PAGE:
(CN) – Consulting firm Grant Thornton has agreed to forfeit fees and pay a fine after it ignored red flags and fraud risks while auditing two companies between 2009 and 2011. During the same period, Grant Thornton also advised California’s court administrative office to continue with a billion-dollar software project that ultimately collapsed under the weight of its costs and age.
The SEC on Wednesday announced the forfeiture of $1.5 million in fees by Grant Thornton plus a $3 million fine, as well as modest sanctions against individual partners. The consulting company was caught up in an SEC investigation of fraud charges against a company providing housing for the elderly, Assisted Living Concepts, and an alternative energy company, Broadwind Energy Management.
“Grant Thornton auditors recognized that representations by ALC and Broadwind were questionable. Yet in the end, Grant Thornton accepted faulty explanations as the truth and failed to demonstrate adequate professional skepticism or obtain corroborating evidence,” said David Glockner, Director of the SEC’s Chicago Regional Office.
The SEC saids that in the ALC audit, Grant Thornton should have realized that ALC was improperly listing its employees as occupants at eight of its senior living facilities in order to meet lease agreements.
In the Broadwind audit, the auditor relied “almost exclusively” on company managers’ unsupported representations about its business and allowed the alternative energy company to mislead investors about its value. The SEC’s cease and desist order said the “negligence further contributed to Broadwind filing multiple financial statements which materially overstated revenue to Broadwind’s investors.”
“Grant Thornton was aware of red flags suggesting audit quality issues in the audits conducted by one of its engagement partners and its audit quality more generally, but failed to remedy the situation,” Andrew Ceresney with the SEC said in a statement.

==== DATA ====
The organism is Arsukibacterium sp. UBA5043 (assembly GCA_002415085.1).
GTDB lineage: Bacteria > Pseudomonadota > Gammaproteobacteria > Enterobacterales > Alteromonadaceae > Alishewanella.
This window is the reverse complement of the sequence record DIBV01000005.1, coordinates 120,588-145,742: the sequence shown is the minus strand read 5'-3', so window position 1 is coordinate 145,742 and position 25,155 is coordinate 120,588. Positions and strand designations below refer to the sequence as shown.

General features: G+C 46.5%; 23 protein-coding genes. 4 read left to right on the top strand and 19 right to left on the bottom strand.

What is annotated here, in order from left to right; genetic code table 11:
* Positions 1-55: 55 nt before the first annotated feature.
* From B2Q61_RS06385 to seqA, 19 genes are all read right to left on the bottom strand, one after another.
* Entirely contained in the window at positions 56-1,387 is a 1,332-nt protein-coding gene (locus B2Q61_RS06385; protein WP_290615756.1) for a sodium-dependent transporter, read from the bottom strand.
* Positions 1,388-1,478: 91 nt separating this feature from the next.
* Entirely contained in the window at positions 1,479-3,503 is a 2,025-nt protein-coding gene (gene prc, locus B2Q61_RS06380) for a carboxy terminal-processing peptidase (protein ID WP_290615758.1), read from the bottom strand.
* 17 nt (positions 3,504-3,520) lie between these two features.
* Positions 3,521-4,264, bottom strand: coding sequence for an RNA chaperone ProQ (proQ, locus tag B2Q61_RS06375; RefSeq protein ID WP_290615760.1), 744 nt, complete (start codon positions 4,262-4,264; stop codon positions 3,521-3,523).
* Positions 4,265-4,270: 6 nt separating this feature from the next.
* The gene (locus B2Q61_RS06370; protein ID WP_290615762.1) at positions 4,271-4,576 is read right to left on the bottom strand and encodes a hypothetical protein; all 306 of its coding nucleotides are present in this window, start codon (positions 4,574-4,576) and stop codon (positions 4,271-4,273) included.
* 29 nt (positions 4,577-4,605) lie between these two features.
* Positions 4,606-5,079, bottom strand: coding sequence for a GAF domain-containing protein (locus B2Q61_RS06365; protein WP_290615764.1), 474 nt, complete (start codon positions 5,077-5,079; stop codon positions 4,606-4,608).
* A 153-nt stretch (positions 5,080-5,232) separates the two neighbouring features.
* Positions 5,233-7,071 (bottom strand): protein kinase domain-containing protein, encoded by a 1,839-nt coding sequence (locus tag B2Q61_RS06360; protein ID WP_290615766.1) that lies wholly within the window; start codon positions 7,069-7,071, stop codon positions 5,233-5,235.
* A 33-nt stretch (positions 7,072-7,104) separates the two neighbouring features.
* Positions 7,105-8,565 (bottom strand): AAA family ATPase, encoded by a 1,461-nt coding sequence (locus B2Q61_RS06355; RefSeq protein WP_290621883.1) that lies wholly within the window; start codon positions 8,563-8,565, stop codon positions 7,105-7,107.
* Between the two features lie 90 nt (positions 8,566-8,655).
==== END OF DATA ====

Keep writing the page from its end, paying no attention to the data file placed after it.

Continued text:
The audits of the two companies took place between 2009 and 2011. During the same period, California court officials commissioned Grant Thornton to audit the Court Case Management System, a project that was plowing through public money at the rate of $242,000 a day.
The Adminstrative Office of the Courts in California, an agency that had been regularly criticized by trial judges as arrogant and incompetent, paid Grant Thornton $200,000 for a report that recommended going ahead with the ambitious project predicted to cost nearly $2 billion, despite repeated blasts from trial judges who said the rapidly aging code was extraordinarily expensive, labor-intensive and prone to breakdown.
At the time, in March 2011, Grant Thornton presented a positive cost-benefit analysis to the judiciary’s policy-making body, the Judicial Council, before most council members had been able to read through the report.
The report followed closely upon a blistering analysis from the California state auditor, saying the IT project had been mismanaged by the court adminsitrative office, had no funding source, was not supported by a large majority of trial courts, and the full cost of the $1.9 billion had not been revealed.
Grant Thornton’s countervailing report relied on figures provided by the Administrative Office of the Courts.
“Cost assumptions were based on figures provided by the AOC,” said an outside accountant at the time, “and Grant Thornton did not audit these figures.”
A year later, the council deep-sixed the project under pressure from the Legislature, after spending more than a half-billion dollars in public funds on the project. Orange County Superior Court continues to use the remnants of the old CCMS software but is in the slow process of moving away from it.
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